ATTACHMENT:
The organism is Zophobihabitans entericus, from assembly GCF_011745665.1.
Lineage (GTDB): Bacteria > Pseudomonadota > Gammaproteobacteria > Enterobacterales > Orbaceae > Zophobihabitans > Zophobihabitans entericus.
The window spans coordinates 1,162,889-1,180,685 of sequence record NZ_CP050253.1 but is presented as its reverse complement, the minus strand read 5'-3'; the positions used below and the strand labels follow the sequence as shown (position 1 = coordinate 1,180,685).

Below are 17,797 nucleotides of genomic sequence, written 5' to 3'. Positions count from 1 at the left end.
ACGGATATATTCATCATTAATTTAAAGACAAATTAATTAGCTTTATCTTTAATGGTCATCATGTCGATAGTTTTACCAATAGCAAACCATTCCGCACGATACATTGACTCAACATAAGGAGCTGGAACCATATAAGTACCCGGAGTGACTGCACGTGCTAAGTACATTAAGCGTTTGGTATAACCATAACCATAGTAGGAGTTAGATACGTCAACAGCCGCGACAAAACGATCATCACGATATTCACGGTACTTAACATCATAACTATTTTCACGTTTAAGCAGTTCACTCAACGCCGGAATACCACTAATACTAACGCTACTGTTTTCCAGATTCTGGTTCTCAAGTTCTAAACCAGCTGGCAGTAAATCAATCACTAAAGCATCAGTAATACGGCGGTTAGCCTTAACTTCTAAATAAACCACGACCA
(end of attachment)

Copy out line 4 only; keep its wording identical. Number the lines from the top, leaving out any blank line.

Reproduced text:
Below are 17,797 nucleotides of genomic sequence, written 5' to 3'. Positions count from 1 at the left end.